Los Angeles: World’s largest software makers, Microsoft Corp has said it would disable the two primary methods used by software pirates to illegally copy Windows Vista software in the next major update of the operating system.
Microsoft loses billions of dollars to software piracy every year. It has said new features built into Vista are reducing piracy levels by half compared with its previous operating system, Windows XP.
The company plans to improve that one step farther still with changes built into Windows Vista Service Pack 1, the first major update to the operating system, which is due out in the first quarter of 2008.
Microsoft also plans to close a loophole that allows pirates mimic activation used by some computer manufacturers to install Vista. The company will clamp down on a method of extending a grace period time between installation and activation.
“About 35% of the world’s consumer software is pirated. Windows, which sits on more than 90% of the world’s computers, accounts for the bulk of those pirated copies,” informed trade group Business Software Alliance.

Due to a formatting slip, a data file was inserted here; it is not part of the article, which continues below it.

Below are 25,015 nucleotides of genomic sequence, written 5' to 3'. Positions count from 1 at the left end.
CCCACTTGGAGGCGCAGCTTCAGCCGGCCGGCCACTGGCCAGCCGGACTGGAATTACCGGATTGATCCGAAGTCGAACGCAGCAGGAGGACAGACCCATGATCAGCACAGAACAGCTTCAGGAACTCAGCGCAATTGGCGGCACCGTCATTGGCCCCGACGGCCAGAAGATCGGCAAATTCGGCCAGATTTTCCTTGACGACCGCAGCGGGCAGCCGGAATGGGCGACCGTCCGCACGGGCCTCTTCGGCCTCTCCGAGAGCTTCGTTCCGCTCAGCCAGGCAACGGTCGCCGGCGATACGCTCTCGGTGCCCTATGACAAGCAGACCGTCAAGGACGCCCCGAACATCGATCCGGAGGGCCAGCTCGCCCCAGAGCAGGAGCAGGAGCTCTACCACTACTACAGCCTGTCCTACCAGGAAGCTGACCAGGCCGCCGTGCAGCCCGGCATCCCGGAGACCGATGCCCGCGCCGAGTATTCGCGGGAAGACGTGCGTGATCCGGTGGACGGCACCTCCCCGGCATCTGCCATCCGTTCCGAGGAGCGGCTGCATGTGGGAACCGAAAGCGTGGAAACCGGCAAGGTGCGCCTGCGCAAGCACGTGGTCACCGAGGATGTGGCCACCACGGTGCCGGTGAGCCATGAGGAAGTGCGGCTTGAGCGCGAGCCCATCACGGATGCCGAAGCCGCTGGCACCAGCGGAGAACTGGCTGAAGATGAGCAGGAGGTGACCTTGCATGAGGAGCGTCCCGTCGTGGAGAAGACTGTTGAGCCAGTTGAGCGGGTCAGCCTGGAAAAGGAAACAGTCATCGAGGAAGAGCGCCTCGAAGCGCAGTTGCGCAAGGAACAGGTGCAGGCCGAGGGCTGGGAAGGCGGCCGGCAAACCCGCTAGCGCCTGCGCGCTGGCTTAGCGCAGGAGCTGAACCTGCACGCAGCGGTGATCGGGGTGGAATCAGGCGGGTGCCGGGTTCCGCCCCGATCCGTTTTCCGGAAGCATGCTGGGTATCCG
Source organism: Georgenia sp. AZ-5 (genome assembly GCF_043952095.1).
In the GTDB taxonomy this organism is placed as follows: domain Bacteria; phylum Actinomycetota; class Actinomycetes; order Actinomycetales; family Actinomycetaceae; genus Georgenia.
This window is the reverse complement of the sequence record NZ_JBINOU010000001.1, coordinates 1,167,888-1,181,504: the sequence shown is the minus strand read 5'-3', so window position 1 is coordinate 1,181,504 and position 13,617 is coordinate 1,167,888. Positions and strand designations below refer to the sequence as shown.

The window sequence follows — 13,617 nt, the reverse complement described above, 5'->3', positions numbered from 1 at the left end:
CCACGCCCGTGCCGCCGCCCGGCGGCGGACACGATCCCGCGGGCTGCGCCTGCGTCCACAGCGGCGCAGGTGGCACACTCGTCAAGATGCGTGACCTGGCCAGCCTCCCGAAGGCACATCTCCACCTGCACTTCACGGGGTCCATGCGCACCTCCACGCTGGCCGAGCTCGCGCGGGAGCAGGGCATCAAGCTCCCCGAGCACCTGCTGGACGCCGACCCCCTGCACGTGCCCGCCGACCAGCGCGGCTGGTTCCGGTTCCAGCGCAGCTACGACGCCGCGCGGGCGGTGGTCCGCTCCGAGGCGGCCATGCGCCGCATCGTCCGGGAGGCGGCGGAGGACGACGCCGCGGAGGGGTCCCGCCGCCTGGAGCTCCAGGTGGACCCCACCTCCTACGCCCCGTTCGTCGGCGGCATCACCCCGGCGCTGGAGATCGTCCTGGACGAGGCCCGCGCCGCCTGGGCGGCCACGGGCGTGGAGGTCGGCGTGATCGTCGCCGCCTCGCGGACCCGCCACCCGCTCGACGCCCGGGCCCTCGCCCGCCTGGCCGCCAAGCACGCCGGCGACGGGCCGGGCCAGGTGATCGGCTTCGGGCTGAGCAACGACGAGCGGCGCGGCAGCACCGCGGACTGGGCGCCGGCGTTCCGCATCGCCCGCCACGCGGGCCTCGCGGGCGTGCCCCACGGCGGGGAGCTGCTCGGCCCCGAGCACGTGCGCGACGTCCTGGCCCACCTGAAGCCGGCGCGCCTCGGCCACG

Many software pirates sell copied versions on auction sites illegaly and some small computer manufacturers install pirated versions of Vista on PCs sold to unaware victims.
Microsoft said it would also change ways of dealing with pirated versions of Vista, whose users will now get recurring notifications that their version of software is fraudulent with a link to buy a genuine copy. Presently, the company shuts down features in Vista when it finds a pirated copy.
Reducing piracy is considered one major way for the $51 billion (Rs2,010,77 crore) software maker to spur growth in its dominant software franchises. The company said improvements in reducing piracy helped to spur a 25% rise in Windows sales in the September quarter.